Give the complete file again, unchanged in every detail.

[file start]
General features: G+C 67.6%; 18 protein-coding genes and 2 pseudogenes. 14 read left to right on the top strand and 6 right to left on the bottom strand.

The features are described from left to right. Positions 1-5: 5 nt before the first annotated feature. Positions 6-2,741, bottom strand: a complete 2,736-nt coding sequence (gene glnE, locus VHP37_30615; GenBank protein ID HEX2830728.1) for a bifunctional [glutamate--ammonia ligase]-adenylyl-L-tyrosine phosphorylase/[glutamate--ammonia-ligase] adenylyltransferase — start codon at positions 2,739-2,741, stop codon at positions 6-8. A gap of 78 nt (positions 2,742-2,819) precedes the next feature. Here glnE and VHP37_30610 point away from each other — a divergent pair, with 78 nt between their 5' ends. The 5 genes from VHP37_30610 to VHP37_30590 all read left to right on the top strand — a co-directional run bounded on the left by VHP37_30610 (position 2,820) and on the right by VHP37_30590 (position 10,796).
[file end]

General features: G+C 67.6%; 18 protein-coding genes and 2 pseudogenes. 14 read left to right on the top strand and 6 right to left on the bottom strand.

The features are described from left to right. Positions 1-5: 5 nt before the first annotated feature. Positions 6-2,741, bottom strand: a complete 2,736-nt coding sequence (gene glnE, locus VHP37_30615; GenBank protein ID HEX2830728.1) for a bifunctional [glutamate--ammonia ligase]-adenylyl-L-tyrosine phosphorylase/[glutamate--ammonia-ligase] adenylyltransferase — start codon at positions 2,739-2,741, stop codon at positions 6-8. A gap of 78 nt (positions 2,742-2,819) precedes the next feature. Here glnE and VHP37_30610 point away from each other — a divergent pair, with 78 nt between their 5' ends. The 5 genes from VHP37_30610 to VHP37_30590 all read left to right on the top strand — a co-directional run bounded on the left by VHP37_30610 (position 2,820) and on the right by VHP37_30590 (position 10,796).